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Tom Pursglove Portrait Tom Pursglove
- Hansard - -

I will pick up on a few points in concluding our deliberations on the clause.

The hon. Member for Cumbernauld, Kilsyth and Kirkintilloch East spoke about costs. We are working with the various UK criminal justice systems and we have shared estimates of costs at official level as part of operationalising the plan. He sought further clarity about that and I hope that has provided reassurance. He also asked about entry clearance invalidation. If the leave is valid on arrival and is subsequently cancelled, no offence would have been committed, but if it is invalidated prior to arrival and the person knows that, the offence would have been committed.

Finally, I reiterate the point about the application of offences in this area. It bears repeating that we are targeting for prosecution those migrants for whom aggravating factors are involved—for example, those causing danger to themselves or others, including rescuers; those causing severe disruption to services such as shipping routes or closure of the channel tunnel; or those who have previously been removed from the UK as failed asylum seekers. The increased prison penalty will allow appropriate sentences to be given to reflect the seriousness of this behaviour.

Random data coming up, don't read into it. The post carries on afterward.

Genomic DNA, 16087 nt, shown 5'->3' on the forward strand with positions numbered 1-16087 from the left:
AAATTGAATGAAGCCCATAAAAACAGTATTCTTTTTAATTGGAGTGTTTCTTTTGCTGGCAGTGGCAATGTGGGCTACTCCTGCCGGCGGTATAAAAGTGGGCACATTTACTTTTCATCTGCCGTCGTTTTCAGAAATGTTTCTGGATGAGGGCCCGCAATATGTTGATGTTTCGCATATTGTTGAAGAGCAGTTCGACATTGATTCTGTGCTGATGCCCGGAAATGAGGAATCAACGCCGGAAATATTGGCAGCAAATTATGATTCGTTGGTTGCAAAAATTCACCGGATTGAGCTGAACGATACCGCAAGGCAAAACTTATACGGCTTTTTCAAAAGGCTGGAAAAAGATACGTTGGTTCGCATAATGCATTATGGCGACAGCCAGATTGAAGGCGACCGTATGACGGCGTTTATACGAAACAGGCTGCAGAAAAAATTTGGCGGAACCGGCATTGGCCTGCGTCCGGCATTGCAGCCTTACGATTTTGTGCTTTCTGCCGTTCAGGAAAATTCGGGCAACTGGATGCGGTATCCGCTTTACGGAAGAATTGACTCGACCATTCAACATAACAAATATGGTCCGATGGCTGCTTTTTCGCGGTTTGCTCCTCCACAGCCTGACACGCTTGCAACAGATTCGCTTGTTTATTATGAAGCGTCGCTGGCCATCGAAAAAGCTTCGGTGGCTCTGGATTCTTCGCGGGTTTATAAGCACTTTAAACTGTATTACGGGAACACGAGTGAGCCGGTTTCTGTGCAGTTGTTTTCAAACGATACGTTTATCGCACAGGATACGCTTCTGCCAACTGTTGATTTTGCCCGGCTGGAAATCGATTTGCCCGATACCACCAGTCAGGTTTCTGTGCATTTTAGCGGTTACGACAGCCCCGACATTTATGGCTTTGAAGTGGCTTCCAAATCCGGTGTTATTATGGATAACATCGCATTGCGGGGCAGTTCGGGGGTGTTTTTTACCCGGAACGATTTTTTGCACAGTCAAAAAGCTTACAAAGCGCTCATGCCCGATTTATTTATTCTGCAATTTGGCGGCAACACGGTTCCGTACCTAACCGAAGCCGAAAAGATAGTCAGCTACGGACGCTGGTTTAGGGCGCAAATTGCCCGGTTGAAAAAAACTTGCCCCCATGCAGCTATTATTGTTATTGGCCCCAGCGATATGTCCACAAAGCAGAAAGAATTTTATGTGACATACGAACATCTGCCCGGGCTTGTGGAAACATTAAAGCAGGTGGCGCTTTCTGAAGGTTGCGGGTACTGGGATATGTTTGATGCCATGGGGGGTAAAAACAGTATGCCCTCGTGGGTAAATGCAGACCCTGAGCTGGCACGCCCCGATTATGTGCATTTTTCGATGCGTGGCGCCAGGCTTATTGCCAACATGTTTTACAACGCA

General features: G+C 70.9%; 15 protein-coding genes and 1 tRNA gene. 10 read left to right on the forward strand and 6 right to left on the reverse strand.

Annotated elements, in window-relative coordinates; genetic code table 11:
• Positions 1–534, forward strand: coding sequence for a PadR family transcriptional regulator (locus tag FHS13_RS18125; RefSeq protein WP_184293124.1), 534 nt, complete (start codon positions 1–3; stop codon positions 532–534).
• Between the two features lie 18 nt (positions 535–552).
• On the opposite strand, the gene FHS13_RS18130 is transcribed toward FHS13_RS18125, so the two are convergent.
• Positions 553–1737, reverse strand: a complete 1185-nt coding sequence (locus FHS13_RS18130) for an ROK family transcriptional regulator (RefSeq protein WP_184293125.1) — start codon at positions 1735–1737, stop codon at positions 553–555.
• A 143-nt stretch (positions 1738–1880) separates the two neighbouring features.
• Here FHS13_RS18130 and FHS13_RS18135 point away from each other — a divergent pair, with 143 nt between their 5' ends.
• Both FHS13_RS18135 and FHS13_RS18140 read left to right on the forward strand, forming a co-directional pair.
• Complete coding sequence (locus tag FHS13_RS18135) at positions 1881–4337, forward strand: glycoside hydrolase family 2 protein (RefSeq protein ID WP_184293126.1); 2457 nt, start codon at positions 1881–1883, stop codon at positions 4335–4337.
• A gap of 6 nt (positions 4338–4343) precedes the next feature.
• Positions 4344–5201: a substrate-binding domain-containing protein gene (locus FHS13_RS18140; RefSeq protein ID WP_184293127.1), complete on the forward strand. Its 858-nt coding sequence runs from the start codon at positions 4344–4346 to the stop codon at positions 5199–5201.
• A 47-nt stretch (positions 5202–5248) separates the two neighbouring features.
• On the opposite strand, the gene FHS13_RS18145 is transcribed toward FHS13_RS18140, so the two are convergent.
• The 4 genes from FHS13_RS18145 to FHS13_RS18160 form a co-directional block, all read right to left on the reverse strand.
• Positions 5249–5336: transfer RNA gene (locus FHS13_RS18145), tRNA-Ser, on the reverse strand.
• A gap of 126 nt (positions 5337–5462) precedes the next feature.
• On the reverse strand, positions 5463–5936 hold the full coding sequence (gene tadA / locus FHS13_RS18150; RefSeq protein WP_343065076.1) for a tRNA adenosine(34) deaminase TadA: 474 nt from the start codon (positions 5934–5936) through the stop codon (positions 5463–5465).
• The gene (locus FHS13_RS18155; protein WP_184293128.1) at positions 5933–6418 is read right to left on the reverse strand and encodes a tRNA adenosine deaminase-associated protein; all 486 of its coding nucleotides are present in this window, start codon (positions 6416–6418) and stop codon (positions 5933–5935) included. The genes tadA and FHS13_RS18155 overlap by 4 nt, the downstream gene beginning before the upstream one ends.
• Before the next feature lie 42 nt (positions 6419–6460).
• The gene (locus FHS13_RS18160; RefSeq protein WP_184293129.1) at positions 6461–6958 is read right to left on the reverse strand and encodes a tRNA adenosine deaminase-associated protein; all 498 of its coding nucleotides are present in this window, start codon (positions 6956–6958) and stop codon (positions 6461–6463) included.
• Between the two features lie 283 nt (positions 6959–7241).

Stuart C McDonald Portrait Stuart C. McDonald
- Hansard - - - Excerpts

Has the Minister done an analysis of whether there are already criminal offences that cover the scenarios he has just outlined?

Tom Pursglove Portrait Tom Pursglove
- Hansard - -

We believe that this measure is required so that we can take appropriate action to deal with the sorts of circumstances I have just set out. I have made that clear on several occasions, and Members will have heard what I have said. I fully expect that that will continue to be the case, and that will be made clear at every opportunity.

I go back to the point that prosecuting services must judge cases on a case-by-case basis. They must of course take all the factors relevant to the individual case into account in deciding whether to proceed with it. They must also decide whether that is in the public interest. That is a very clear and established position, and will continue to be the case.

I am comfortable that the proposed approach is the right one to take in addressing the issues I have set out, which are particularly egregious and concerning and which require further action.

Amendment 110 agreed to.

Amendments made: 111, in clause 37, page 36, line 5, leave out “or (C1)” and insert “, (C1) or (C1A)”.

This amendment is consequential on Amendment 110.

Amendment 112, in clause 37, page 36, line 19, leave out “or (C1)” and insert “, (C1) or (C1A)”.

This amendment is consequential on Amendment 110.

Amendment 113, in clause 37, page 36, line 29, after “(C1)” insert “, (C1A)”.

This amendment is consequential on Amendment 110.

Amendment 114, in clause 37, page 37, line 2, after “(C1)” insert “, (C1A)”.

This amendment is consequential on Amendment 110.

Amendment 115, in clause 37, page 37, line 4, after “(C1)” insert “, (C1A)”.

This amendment is consequential on Amendment 110.